Confusion among cancer patients

About a third of cancer patients taking opioid painkillers experience cognitive problems such as confusion, disorientation and forgetfulness, a new study finds.

Here’s the abstract from the study which appears in the Journal of the American Society of Oncology:

Purpose To identify prevalence and associated factors of cognitive dysfunction in opioid-treated patients with cancer.

Patients and Methods EPOS (European Pharmacogenetic Opioid Study) is a prospective cross-sectional multicenter study in which adult patients with cancer who received treatment with opioids for moderate or severe pain for at least 3 days were included. Cognitive function was assessed using the Mini-Mental State Examination (MMSE). MMSE scores were categorized into definite cognitive dysfunction (scores < 24), possible cognitive dysfunction (scores 24-26), and no cognitive dysfunction (scores > 26). Factors potentially associated with cognitive dysfunction were assessed. Associations between MMSE and explanatory variables were analyzed by ordinal logistic regression models.

Results We included 1,915 patients with cancer from 17 centers. MMSE scores less than 27 were observed in 32.9% of patients. Patients with lung cancer had higher odds (adjusted odds ratio, 1.46; 95% CI, 1.09 to 1.95) for having lower MMSE scores compared with patients with other cancer diagnoses. Patients receiving daily opioid doses of 400 mg or more (oral morphine equivalents) had 1.75 (95% CI, 1.25 to 2.46) times higher odds of having lower MMSE scores compared with those receiving daily doses less than 80 mg. Other risk factors for cognitive dysfunction were older age, low Karnofsky performance status (KPS), time since diagnosis (< 15 months), and absence of breakthrough pain (BTP).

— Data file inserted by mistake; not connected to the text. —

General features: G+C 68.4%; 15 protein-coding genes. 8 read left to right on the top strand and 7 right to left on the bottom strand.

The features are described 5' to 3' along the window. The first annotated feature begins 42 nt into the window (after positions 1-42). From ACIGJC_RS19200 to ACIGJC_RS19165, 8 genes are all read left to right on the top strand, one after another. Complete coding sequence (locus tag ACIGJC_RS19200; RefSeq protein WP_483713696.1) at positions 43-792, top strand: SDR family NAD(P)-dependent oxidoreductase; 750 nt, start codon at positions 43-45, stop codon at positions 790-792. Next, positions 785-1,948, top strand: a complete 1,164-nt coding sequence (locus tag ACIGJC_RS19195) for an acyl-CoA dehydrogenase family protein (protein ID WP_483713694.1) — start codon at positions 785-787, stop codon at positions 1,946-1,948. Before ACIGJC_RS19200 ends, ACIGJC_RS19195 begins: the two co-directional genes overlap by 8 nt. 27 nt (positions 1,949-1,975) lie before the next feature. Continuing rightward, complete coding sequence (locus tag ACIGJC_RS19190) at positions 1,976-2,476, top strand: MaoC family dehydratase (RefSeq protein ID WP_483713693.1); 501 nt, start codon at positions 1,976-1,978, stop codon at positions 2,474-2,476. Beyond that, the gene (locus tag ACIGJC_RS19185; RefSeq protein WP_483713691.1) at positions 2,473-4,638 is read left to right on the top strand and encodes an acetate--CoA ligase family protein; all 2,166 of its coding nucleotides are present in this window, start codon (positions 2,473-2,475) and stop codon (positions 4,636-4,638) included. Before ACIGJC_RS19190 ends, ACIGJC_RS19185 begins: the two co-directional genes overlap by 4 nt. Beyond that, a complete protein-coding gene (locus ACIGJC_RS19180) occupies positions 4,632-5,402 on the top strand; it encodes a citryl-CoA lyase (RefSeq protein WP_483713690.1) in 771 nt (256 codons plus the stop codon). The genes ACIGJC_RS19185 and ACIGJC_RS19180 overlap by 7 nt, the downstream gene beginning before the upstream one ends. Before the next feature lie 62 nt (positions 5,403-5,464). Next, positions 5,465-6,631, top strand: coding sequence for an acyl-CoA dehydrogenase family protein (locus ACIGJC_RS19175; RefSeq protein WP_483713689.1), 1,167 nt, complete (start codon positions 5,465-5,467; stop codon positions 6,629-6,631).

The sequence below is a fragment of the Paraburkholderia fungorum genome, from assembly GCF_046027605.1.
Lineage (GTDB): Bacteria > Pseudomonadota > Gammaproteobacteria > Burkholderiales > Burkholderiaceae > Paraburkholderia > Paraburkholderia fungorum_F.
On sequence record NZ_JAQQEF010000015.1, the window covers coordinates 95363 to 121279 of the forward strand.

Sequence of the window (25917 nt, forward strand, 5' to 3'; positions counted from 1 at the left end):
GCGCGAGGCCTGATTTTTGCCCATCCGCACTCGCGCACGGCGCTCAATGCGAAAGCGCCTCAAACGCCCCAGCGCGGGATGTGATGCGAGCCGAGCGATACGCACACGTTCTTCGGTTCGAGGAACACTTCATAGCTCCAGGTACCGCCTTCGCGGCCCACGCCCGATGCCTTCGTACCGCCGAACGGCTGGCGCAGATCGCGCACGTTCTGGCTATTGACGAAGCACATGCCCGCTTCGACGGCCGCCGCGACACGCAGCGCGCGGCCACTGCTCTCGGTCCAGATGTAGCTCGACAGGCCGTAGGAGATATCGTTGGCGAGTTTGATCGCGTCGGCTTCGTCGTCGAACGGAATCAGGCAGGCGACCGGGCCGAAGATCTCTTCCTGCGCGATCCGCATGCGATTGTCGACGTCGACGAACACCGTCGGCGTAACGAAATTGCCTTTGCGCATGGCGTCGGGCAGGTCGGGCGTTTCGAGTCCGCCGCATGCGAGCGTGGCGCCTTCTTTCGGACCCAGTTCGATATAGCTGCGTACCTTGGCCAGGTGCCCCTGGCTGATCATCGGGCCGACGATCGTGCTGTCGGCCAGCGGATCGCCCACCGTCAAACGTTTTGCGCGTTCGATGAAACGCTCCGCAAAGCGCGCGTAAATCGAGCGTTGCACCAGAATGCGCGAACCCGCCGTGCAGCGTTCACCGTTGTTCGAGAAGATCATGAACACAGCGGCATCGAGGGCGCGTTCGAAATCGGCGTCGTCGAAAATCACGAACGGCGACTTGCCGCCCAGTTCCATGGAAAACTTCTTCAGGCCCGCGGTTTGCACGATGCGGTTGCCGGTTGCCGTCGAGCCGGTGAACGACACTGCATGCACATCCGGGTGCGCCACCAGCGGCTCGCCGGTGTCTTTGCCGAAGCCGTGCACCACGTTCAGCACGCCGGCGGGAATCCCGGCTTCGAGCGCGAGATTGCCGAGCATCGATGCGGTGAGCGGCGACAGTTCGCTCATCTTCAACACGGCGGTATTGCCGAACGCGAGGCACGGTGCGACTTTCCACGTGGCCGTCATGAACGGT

Conclusion One third of opioid-treated patients with cancer had possible or definite cognitive dysfunction. Lung cancer, daily opioid doses of 400 mg or more (oral morphine equivalents), older age, low KPS, shorter time since cancer diagnosis, and absence of BTP were predictors for cognitive dysfunction.